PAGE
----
William Dean Howells (1837-1920), known as “The Dean of American Letters” was at the center of American literary culture for over fifty years. His grandson Dean went to Harvard with Agnes Allen’s nephew, Henry Horner, son of her brother Robert. They became fast friends at their homes across the Piscataqua River, the Howells in Kittery Point and the Horners in New Castle. The families have remained friends and stay in touch both in their summer homes and in winters in Washington, DC.
New Castle is the place where the renown Boston School artist Edmund Tarbell had his summer home in which he painted many of his famous works. In New Castle he gave summer classes by the water with Frank Benson, our best known American Impressionist painter. Together they created a stage scene on canvas depicting the entrance to the historic Revolutionary Fort William and Mary which can be seen on a point of land just beyond the Horner/Hart home on the shores of the Piscataqua. The painting was found by Nancy Horner Borden, President of the New Castle Historical Society, hanging on the Town Hall stage behind other curtains. It is on display at the Historical Society. Tarbell’s son Edmund is also a friend of the Horner family from when they both summered in New Castle. Sally Horner Smyser and her husband Richard spend their winters in Washington, DC where they socialize with the Howells. One summer day, Dean sped across the river to The Anchor, the old Horner summer home, to deliver a copy of a rubbing of his Aunt Etheldreda to Allen’s granddaughter, Christina Abbott, who often spent summer weekends there. In a note to her afterward Dean mentions that Allen modeled Hovey’s portrait before his death.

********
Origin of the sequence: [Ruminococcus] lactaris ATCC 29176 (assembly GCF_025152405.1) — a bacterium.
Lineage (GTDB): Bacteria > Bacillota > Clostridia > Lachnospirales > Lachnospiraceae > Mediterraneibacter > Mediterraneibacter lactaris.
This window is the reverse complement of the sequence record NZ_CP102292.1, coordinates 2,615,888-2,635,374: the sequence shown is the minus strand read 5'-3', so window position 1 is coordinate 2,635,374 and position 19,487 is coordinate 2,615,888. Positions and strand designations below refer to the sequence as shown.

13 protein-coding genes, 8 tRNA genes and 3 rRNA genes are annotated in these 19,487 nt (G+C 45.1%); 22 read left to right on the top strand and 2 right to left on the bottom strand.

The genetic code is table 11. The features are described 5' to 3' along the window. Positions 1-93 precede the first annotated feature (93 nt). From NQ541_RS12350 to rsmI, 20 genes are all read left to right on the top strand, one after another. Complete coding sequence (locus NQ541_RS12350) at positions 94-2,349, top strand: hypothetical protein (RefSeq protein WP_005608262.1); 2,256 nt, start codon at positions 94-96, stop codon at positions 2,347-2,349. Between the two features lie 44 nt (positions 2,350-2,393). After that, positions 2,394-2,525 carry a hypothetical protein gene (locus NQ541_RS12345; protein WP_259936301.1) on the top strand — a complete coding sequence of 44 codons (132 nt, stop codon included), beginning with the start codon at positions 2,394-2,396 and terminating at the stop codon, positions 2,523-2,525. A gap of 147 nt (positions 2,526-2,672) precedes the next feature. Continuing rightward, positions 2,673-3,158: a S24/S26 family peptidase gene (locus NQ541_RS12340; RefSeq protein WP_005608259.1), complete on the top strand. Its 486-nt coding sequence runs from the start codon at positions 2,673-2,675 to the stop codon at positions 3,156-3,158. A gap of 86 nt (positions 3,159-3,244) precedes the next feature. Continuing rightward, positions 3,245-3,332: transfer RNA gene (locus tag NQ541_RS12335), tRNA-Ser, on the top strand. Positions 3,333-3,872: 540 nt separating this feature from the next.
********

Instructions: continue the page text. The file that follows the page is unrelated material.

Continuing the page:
In researching the bas-relief among family members, he was unable to locate the original bronze, but this paper rubbing suffices to show the sensitivity of the modeling of this woman’s sadness.